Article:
Going to Bed After This Time Makes Your Heart Disease Risk Soar, New Study Says


We all know the importance of consistently getting a good night's rest, whether or not we actually make it happen. But beyond just the amount and the quality of sleep we get, new research now points to a specific bedtime that can boost your heart health—along with times of night you should not be hitting the hay. Read on to find out how going to sleep after a certain hour can make your risk of heart disease soar.

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Going to sleep after 11 p.m. increases your risk of heart disease.

According to a new report published Nov. 9 in the European Heart Journal—Digital Health, researchers found that the ideal bedtime for heart health is between 10 p.m. and 11 p.m. The analysis comes from data that tracked more than 88,000 adults for approximately six years. But what if you're a night owl? The study revealed that those who fell asleep in the 11 o'clock hour had a 12 percent higher risk for cardiovascular disease, and people who fell asleep after midnight were at a 25 percent higher risk.

People with a sensible bedtime should also take note that falling asleep earlier than 10 p.m. was associated with a 25 percent higher risk as well.

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Going to bed too early or too late can disrupt the body's natural clock.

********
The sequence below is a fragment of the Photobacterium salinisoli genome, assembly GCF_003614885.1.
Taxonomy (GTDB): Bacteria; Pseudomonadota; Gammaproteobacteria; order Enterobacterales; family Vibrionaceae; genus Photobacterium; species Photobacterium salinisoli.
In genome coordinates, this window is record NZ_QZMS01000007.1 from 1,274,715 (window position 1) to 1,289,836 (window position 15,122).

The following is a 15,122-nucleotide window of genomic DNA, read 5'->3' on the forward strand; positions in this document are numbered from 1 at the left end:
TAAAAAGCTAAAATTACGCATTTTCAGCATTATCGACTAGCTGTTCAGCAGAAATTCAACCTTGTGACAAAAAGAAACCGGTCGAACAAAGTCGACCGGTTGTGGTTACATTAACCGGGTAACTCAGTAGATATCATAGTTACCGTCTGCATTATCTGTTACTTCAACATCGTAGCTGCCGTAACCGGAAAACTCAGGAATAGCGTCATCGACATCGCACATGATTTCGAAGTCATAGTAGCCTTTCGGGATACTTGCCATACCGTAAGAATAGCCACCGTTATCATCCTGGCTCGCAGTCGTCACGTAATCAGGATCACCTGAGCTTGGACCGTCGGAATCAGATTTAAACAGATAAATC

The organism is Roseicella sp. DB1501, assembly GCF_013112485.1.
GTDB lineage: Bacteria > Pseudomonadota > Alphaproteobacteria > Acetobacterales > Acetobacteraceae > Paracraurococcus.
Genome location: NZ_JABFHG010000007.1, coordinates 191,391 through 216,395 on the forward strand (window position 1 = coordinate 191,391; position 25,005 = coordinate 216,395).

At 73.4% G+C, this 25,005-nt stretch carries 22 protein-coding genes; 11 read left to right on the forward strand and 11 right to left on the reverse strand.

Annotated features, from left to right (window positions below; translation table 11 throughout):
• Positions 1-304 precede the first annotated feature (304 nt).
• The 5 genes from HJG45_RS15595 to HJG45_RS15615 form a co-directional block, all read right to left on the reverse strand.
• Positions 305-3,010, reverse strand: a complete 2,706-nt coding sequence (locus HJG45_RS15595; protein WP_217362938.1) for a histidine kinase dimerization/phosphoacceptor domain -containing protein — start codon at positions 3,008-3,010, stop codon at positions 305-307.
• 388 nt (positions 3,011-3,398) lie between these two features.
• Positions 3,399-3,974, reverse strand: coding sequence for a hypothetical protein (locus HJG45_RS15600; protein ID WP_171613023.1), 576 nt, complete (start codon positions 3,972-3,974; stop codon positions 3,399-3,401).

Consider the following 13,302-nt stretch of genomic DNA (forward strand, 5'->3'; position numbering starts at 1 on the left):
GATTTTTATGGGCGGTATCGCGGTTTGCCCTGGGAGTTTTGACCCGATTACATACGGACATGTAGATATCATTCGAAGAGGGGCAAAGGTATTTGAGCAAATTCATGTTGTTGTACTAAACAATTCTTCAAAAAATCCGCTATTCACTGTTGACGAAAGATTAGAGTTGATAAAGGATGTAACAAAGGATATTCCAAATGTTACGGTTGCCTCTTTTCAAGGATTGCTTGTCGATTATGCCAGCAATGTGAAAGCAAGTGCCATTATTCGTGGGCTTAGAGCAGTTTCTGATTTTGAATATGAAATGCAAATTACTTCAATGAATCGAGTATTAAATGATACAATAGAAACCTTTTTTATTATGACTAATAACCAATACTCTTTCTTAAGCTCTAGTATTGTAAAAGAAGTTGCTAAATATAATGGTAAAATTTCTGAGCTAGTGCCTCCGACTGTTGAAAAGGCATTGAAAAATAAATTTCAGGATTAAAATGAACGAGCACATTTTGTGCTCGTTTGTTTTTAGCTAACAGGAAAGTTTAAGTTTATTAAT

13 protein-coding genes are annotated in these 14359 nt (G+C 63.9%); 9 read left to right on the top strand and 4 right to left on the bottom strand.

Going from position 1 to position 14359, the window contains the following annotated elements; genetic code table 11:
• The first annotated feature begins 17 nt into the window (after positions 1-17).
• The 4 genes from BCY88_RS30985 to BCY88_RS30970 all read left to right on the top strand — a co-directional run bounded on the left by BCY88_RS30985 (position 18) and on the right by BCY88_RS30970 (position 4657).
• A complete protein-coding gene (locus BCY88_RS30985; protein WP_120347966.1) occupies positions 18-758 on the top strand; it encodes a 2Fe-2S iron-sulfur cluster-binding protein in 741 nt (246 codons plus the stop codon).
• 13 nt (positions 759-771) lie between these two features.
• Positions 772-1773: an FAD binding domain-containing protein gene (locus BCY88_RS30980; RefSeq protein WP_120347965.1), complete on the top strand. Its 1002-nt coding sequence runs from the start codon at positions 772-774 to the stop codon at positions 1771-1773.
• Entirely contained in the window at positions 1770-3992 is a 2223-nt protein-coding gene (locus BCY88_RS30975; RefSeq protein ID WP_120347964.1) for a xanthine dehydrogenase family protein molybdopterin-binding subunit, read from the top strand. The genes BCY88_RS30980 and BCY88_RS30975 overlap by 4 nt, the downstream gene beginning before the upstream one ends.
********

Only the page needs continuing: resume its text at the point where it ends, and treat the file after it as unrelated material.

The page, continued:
While the research didn't determine a cause-and-effect relationship between bedtimes and heart disease, it did indicate the importance of the body's natural clock within the equation. "The body has a 24-hour internal clock, called circadian rhythm, that helps regulate physical and mental functioning," study co-author and neuroscientist David Plans, MSc, said in a statement, per NBC News. "While we cannot conclude causation from our study, the results suggest that early or late bedtimes may be more likely to disrupt the body clock, with adverse consequences for cardiovascular health."

Bedtime is connected with heart disease even more than other key factors.

The researchers focused on close to 90,000 adults with an average age of 61. Participants wore wrist devices that recorded their movements, called accelerometers, and determined when they slept and woke. Over the six-year period, the best outcomes for heart health in the group were among those who fell asleep in the 10 o'clock hour. The increased risk was more significant among women who fell asleep later. Men were at higher risk only when they fell asleep before 10 p.m., according to the data.

It was a bedtime after midnight that was most linked to increased risk—even more so than age, gender, amount of sleep, body-mass index, diabetes, blood pressure, and other key factors. 

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Sleep timing and hygiene could help Americans lower their risk of heart disease.

According to the American Heart Association, cardiovascular disease is the nation's leading cause of death. With that in mind, any new data can be a welcome tool to helping Americans bring their risk factors under control.

"While the findings do not show causality, sleep timing has emerged as a potential cardiac risk factor—independent of other risk factors and sleep characteristics," Plans explained in the statement. "If our findings are confirmed in other studies, sleep timing and basic sleep hygiene could be a low-cost public health target for lowering risk of heart disease."

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